No. 180 NAI DFA LN16

Michael MacWhite to Joseph P. Walshe (Dublin)
(N.S. 185/23)

Geneva, 31 December 1923

A Chara,
After the admission of the Saorstát to Membership of the League of Nations reference was usually made in League documents to 'Ireland' and not to the 'Irish Free State'. Recently, however, this order of things has been changed, most probably, at the request of the British Foreign Office.

The International Labour Office has, I understand, also had a communication from the British Ministry of Labour protesting against the employment of the word 'Ireland' instead of 'Irish Free State' by the Chairman of the Governing Body of the Labour Office in his speech on the opening of the Fifth International Conference.

I have, also, reason to believe that the legal lights of the British Home Office are anxiously looking for a formula by means of which the ratification of Conventions by Great Britain will not be binding on 'Northern Ireland'. Their argument is that as the Imperial Parliament does not legislate for 'Northern Ireland' in matters relating to Labour, Commerce, Education, Health, etc. they must avoid implicating the Belfast Parliament without the consent of the latter. The object of this line of argument would be to make a case in favour of the admission of 'Northern Ireland' to separate Membership of the League of Nations.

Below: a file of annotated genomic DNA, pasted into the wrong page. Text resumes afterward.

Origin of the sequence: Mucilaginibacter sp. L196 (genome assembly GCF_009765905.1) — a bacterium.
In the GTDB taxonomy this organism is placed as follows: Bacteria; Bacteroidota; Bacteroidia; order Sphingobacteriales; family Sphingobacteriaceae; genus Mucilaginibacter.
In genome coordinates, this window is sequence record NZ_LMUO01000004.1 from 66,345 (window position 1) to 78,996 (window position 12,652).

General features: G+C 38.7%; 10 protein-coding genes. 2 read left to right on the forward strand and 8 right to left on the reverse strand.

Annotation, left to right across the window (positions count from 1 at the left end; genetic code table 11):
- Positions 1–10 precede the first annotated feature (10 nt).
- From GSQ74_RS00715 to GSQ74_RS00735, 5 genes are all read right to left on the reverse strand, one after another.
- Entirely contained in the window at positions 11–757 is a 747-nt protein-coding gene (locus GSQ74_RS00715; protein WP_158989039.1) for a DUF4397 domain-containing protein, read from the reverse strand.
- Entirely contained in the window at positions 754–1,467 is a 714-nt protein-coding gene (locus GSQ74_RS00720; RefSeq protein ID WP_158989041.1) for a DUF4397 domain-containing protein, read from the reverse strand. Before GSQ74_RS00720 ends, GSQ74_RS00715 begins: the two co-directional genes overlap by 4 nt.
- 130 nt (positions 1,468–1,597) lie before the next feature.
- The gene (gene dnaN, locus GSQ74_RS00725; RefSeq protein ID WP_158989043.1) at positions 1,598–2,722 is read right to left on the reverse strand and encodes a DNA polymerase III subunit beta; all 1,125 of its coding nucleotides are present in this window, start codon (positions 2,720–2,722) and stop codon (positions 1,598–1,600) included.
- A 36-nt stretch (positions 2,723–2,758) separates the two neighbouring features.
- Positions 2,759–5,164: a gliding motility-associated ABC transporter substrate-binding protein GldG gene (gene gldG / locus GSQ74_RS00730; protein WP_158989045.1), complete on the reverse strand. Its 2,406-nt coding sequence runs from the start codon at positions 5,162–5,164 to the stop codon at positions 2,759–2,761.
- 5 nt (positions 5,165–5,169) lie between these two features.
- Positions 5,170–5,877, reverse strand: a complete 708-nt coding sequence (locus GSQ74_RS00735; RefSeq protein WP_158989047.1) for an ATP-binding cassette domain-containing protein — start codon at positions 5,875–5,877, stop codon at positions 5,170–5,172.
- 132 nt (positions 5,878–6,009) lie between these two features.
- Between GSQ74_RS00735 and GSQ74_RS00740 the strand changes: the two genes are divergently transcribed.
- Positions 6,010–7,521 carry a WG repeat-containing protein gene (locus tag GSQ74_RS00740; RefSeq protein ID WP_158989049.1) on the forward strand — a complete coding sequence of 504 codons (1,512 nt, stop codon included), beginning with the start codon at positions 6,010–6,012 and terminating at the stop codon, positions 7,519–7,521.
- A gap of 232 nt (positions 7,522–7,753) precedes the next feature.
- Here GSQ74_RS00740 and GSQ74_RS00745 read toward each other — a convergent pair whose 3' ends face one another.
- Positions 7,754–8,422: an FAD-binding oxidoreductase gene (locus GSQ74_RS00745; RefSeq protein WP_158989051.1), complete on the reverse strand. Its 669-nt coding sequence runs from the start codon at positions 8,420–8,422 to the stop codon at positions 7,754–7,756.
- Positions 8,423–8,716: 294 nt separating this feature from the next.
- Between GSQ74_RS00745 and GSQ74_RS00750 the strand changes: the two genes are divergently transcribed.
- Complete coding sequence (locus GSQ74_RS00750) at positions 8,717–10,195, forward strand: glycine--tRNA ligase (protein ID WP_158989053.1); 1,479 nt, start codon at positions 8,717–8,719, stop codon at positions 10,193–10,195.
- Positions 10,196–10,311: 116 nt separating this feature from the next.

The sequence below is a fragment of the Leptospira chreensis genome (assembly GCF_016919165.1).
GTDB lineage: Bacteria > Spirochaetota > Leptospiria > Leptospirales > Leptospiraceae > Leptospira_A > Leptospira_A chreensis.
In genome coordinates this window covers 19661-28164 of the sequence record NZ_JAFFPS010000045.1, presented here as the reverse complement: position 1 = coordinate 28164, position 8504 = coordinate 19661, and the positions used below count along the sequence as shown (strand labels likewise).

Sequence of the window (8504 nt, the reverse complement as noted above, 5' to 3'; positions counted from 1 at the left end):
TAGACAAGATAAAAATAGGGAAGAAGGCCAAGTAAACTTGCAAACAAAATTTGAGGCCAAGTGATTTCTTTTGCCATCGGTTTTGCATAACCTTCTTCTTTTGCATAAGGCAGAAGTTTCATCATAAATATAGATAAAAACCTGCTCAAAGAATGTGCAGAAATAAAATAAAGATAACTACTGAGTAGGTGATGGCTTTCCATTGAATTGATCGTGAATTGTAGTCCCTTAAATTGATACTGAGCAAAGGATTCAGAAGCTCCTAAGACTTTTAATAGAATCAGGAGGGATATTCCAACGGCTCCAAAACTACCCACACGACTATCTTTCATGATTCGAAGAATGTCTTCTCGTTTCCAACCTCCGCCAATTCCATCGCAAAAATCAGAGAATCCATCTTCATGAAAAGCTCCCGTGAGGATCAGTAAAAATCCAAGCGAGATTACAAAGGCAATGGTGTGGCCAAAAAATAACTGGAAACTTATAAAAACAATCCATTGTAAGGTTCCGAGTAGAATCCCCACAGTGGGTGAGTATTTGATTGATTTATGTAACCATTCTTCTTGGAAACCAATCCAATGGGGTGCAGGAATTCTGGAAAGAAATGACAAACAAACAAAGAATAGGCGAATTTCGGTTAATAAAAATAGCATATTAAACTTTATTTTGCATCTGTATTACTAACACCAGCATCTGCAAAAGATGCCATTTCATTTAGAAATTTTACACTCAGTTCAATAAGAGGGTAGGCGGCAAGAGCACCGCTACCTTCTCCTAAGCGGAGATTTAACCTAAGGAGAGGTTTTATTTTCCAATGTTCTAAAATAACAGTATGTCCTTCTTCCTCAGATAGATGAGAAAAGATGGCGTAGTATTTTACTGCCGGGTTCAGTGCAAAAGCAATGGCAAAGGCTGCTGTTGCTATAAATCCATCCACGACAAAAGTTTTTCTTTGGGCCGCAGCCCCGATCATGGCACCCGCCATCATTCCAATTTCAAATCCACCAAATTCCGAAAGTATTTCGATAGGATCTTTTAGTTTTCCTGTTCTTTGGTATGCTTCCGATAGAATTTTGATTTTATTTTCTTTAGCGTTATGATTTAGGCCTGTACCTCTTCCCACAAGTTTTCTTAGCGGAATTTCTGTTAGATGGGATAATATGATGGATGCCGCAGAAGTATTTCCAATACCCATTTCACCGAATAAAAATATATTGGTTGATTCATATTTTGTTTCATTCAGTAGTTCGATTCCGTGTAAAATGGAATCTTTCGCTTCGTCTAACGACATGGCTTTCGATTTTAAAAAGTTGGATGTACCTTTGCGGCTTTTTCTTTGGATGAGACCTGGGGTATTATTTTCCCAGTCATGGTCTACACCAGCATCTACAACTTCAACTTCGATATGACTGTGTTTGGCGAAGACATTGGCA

On the other hand, the British Government did not hesitate to include the Saorstát in the instrument of ratification of the Amendment to Article 393 of the Treaty of Versailles without even consulting the Irish Government beforehand on the matter. From this, it is evident that there are some high officials in the British Foreign and Home Offices as well as in the Ministry of Labour whose anti Irish activities cannot be ignored.

Is mise, le meas,
[signed] M. MacWhite

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